Shortly after I was again put in a car and moved to Wyandotte County Jail I was booked. The next day, I was transferred to a prison in Leavenworth, Kansas. I was immediately thrown into the “hole” or solitary confinement. It was so damn cold, lonely, and depressing. The other inmates incarcerated in neighboring cells were mostly gang members and cartel soldiers. The yelling and screaming in the hole went on all day and all night. LOUD! I got out of my cell 3 times a week to shower for 15 minutes. In the 9 1/2 weeks I was in Leavenworth I got to step into a cage to watch TV twice for 30 minutes and twice to an outdoor cage to walk circles in an 8×10 area. It was so damn cold in that cell too. I wasn’t allowed to make a phone call to my wife or kids for the first 3 weeks.

I was then moved to Grady County Jail in Oklahoma. The flight on “Con Air” was horrible. Cuffed with a “black box” so I could not move my wrists. I was also shackled at the waist and ankles. We were loaded into an airplane that literally had duct tape over bullet holes on the wings. The plane had come from Iraq and Afghanistan, then to the US Marshals Service. Packed like sardines, we flew to Oklahoma.

Once at Grady County we were again packed like cattle into a small pod that served as a holding area. About 4 hours later we were transferred to a different pod. These pods are dingy, dark, and packed well beyond capacity with rows of three-man bunk beds lining the perimeter walls as well as the shower area. On the wall, a sign read, “Max Capacity 18”. There were 34 of us in there. No room to move. But the “good thing” about Grady County was that there was a payphone so I could call my family. They also had a video phone in a kiosk so I could finally see my wife’s face and my children’s smiles.

I stayed at Grady County for about a week. The food was really bad. It was depressing but at least I could talk to my family and I could interact with other inmates. You play a lot of cards in jail. When it came time to finally move to Washington DC I met about 12 other Jan 6 political prisoners that had been housed in a different pod. Why I was the only one in a different pod is beyond me, but I have an idea it may have been intentional.

Once again movement to DC was the same as it was from Kansas to Oklahoma. Ankle and wrists cuffed, and a chain to each, and wrapped around my waist. They call it a “three-piece suit”. Again, I was one of the ” lucky” few that got a black box around the chain between my wrists.

We landed at an airfield in Pennsylvania and were transferred by Marshals vans to DC. We were booked at 1 am. Fingerprints, biometrics, retinal scan, the whole nine yards. We were finally moved to a new pod for quarantine. There were still about 12 other inmates that night. Then we lived 23 hours a day in our cells and 1 hour out to take a shower, order commissary, make a phone call, and heat food in the microwave. The guards hated us. We were called crackers, white trash, etc. Long cold days and nights in a solitary cell. They use Covid as a weapon to deny us everything. No visitation from family, no barber services, no religious services, and no legal visits in person just to name a few.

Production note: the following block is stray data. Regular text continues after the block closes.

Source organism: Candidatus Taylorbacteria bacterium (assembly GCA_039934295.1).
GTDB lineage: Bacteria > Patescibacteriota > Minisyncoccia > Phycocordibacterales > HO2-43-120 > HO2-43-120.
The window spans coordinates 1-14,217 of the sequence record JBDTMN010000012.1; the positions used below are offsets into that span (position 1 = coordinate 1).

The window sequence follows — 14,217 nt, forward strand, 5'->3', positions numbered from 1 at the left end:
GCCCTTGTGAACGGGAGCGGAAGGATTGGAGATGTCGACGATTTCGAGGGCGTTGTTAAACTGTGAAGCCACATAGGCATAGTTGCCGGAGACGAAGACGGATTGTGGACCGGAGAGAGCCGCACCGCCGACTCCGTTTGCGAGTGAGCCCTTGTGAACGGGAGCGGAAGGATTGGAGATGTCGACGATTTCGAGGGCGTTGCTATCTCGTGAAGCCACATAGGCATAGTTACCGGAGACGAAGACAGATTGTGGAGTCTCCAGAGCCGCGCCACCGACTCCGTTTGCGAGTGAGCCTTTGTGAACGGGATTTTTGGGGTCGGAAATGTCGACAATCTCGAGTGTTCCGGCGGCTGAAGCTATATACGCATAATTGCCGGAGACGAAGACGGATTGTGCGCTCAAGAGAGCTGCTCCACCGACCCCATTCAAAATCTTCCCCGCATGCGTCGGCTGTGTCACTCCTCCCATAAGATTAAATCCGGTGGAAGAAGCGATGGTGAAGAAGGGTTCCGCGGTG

After 2 weeks we walked next door from the C2A pod to the C2B pod with the other Patriots. There were about 30 of us then. We remained on the 23/1 schedule till July. The rest of the DC jail has video visits to see their families, but to this day we still have not gotten video visitation. We also still don’t have barber services or religious services. Nine months so far in jail and we all look like Iranian hostages. Men have been beaten within an inch of their lives by correctional officers here for little to no reason at all. The guards say we are Nazis and evil because of the media lies. After 9 months some of them now say that the Jan 6ers are good men. They even patted us on the back for shining a light on how the DC administration runs this jail like a gulag.

Being in jail is very expensive. The food here is inedible. We must purchase food from the commissary to survive. Add that to phone calls home and money to send emails and it becomes quite a lot. With our families down a paycheck, it is a small fortune. Our financial struggle is nothing compared to the struggle our families are going through. Without us men at home, our families are in trouble. I have lost my house, my kids are having a hard time, and my wife is in a bad spot. All because the government will not give me a bond even though I am not accused of any violence at the Capitol on January 6th. My life is falling apart and I’m living under inhumane conditions because I am passionate about my country. We are patriots and we are being mistreated. May God have mercy on us all and may God bless America.

Billy Chrestman

Political Prisoner #376975

**You can donate to Billy Chrestman’s GiveSendGo campaign here.

God bless these brave men.

And God save this country from these abusive demons raging against innocent men behind closed doors.

What do you think?

Written by Newsman